I did not believe Kimm Crandall when she wrote in her recent book, Christ in the Chaos: How the Gospel Changes Motherhood, “This book will not weigh you down with another list of things to do but aims to free you by reminding you of what’s already been done for you” (14). Come on. Being a book geared towards moms certainly elicits a list of some sort. Doesn’t it? Actually, what I’m confessing is that Kimm has done the one thing I thought would never happen in literature geared toward and for motherhood: she’s written a book that is truly christocentric and completely cruciform. We are the listening, hearing, receiving audience and Christ—His life, death, resurrection and ascension—is the subject; and it should not be any other way. Seriously, no lists!
The book is 114 pages long and broken into ten chapters. As a stay at home mom, I know that books and reading (in general) can seem daunting when there are so many things to do around the house and people (big and small!) to take care of. But don’t be daunted. Each chapter is broken into easily accessible and digestible sections (confession: short enough to read during “potty-time”, if one is so lucky to get even that much privacy). This brevity and accessibility is one of the book’s inherent strengths; Kimm, a mother of four, understands that you can only get so much time to yourself and has structured the book just so. Gospel bites to feed your soul throughout the day.
The book’s flow is another of its strengths. It follows Kimm’s life and the road that brought her to an understanding of what Christ has done for us that is centered on the distinction between Law and Gospel. She grounds her message, in other words, in the practicality and life-changing implications that the Gospel often has on the one who hears (Matt 11:15 et al). Kimm does not attempt to give us, the reader, a heady theological discussion that remains aloft in the realm of ideas. Rather, she points in specific ways to the One who actually saved her life and continually saves her, the One who gets low with her in the very muck and mire of every day life, no matter how bad or how good she/we think she/we is/are.
Kimm is infectiously candid. She decorates the book with anecdotes from her own personal life as a mom, some of which may shock you–not because you would just never do such a thing but because her freedom in sharing them is so impressive. Of course, she is obviously not trying to shock or be provocative; her transparency is clearly motivated by a desire to drop the veil and expose the thing for what it is, or rather expose the truth of who and what we are, mothers or not: sinners in need of rescue. No matter how beautiful our façade, the truth is often quite ugly. Kimm’s sharing from her life creates an atmosphere where the reader can, along with Kimm, admit the depths of their brokenness and need; this is the crucial first step in a proper understanding of the Gospel.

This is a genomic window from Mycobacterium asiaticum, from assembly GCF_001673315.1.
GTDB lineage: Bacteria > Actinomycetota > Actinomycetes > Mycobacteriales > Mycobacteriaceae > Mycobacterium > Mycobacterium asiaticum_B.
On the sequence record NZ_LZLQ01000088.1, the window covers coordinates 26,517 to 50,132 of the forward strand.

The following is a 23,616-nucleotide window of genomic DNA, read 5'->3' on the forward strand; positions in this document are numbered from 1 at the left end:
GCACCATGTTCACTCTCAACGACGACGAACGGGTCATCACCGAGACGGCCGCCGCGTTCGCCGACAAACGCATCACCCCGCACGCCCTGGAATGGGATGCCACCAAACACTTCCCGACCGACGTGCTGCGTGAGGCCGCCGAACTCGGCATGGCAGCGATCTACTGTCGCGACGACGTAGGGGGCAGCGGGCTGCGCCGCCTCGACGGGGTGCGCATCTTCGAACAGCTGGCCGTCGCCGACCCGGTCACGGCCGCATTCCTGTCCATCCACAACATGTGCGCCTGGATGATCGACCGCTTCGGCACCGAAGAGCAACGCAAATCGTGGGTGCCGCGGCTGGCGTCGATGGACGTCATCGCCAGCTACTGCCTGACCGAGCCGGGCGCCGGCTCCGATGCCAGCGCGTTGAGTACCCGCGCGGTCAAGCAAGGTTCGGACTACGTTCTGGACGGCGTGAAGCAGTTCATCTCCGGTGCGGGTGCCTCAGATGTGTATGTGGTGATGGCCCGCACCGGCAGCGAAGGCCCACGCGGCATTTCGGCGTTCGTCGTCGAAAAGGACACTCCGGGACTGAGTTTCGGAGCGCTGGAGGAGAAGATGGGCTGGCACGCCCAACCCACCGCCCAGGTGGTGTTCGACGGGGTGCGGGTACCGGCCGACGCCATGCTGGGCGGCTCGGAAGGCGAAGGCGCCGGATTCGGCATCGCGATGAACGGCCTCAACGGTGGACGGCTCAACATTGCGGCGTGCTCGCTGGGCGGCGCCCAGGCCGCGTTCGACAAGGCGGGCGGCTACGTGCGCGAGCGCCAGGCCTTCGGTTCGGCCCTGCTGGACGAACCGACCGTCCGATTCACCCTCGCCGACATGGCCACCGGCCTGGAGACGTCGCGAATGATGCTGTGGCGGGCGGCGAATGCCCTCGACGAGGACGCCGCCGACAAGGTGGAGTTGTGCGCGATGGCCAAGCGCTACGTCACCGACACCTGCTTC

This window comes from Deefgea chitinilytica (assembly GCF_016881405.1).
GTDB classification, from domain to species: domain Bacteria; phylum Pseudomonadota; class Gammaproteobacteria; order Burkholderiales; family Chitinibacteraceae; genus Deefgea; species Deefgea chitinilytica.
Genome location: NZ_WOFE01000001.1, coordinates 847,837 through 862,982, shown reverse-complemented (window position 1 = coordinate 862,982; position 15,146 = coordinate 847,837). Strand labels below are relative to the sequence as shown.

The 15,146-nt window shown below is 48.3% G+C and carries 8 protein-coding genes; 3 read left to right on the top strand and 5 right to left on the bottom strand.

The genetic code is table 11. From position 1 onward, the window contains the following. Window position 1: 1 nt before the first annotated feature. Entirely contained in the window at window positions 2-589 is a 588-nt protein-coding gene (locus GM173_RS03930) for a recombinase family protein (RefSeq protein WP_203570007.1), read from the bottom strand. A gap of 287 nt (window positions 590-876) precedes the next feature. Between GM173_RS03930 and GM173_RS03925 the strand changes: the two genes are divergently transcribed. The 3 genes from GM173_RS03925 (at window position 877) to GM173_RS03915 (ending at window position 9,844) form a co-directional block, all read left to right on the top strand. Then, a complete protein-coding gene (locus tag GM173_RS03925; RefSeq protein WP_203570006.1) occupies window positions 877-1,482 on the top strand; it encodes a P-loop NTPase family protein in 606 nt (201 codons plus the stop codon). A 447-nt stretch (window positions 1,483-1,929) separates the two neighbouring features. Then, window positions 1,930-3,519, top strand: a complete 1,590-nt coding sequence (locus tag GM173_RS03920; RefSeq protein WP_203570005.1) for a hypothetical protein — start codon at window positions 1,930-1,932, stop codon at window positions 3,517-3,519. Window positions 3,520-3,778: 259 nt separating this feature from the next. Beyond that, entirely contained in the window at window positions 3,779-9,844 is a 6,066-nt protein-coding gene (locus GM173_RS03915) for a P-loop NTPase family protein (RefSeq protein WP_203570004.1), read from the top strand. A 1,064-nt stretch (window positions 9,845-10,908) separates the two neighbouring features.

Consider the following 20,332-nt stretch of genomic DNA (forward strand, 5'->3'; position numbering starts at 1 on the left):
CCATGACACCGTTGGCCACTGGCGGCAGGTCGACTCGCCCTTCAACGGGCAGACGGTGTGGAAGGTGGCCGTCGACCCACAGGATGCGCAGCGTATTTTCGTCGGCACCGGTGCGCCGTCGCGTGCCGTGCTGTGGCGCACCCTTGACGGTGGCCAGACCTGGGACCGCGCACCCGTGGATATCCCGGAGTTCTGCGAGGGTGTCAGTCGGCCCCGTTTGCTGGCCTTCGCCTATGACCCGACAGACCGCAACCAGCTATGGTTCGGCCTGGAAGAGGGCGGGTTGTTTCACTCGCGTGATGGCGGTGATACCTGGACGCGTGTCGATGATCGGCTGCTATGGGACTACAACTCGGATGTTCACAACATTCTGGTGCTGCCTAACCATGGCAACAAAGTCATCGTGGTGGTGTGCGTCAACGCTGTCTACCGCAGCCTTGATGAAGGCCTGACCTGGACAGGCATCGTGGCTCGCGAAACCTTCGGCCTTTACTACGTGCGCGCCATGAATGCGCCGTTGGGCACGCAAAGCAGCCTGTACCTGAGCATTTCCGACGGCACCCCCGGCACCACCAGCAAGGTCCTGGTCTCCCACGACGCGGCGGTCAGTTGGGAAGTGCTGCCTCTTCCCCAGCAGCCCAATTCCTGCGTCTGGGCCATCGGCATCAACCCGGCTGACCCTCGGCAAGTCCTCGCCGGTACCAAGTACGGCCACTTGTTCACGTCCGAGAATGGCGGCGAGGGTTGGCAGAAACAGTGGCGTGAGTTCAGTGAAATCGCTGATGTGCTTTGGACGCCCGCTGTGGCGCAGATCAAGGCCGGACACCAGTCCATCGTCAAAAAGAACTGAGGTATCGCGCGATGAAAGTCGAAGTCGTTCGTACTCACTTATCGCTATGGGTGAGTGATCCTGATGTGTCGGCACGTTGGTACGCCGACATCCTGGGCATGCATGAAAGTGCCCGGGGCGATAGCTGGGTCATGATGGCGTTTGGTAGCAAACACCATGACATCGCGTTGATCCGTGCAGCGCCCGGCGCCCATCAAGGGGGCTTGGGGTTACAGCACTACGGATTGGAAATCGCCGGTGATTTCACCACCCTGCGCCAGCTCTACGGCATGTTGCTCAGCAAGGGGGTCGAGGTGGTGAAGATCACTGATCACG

A real eye-opening experience for me came early in reading chapter three, “God’s Love for Mothers.” After describing the “chaotic” routine of getting four kids to bed, Kimm writes (quoting her at length),
I manage the chaos and do the routine, sometimes sweetly and sometime not. I read to the kids, but often quickly and in monotone. I sing ‘Jesus Loves Me’ because it’s what we’ve done since they were babies. I do love them, but this seems like the best I can do with all of their needs and complaints when I’ve been up since 4:30 a.m. It’s not a perfect love; it’s my love. It’s what my kids know of their weak and sinful mom.
Some evenings I put the kids to bed and am soon overcome by tears of guilt and shame. I imagine that, because of my sin, my children must feel so unloved, and that I must not be good enough because I love them so imperfectly. Other evenings I put them to bed and pat myself on the back, thinking what a great mom I just was and basking in the artificial glow of my self-righteousness (36, emphasis mine).
When I first read this, I was amazed at how Kimm had lifted a page straight out of my diary. I only feel like a good mom, worthy of love from my children and worthy of the title of mother from God, if my actions coincide. That is, if I’ve stayed calm, if I’ve created the right peaceful environment, if I’ve tenderly shepherded them through the day even into their beds. Then, and only then do I feel worthy to be their mother and to receive their love. But the reality is this, and Kimm strongly hints at this conclusion: my children love me as I am, in all my brokenness and frailty. And much more than that, and the point of the section in Kimm’s book, is that God loves me and counts me to be worthy of the title of “Mother”–apart from my ability to earn it. Because of what Christ has done for me and my being united to Him by faith, His perfect record is now my perfect record, and there is nothing I can do to add to or subtract from that. Like Kimm, I am freed from the burden of parental perfection and freed to love my children the best that I can.
If you haven’t deduced it yet, I highly recommend this book to all moms out there. Christ in the Chaos is a true beacon of freedom for the mom who, more nights than not, rests her head on a pillow of guilt and failure, and covers herself with a blanket of fear that everything is riding on her shoulders. I should also add that this book is not only for moms but for anyone: men and women, fathers and mothers. For I have to ask: is there someone out there that does not need to hear the message that Christ is for them despite their works and with them in the midst of the chaos of life? In fact, a better title for the book may just be: Christ in the Chaos: How the Gospel Changes Everyday Life.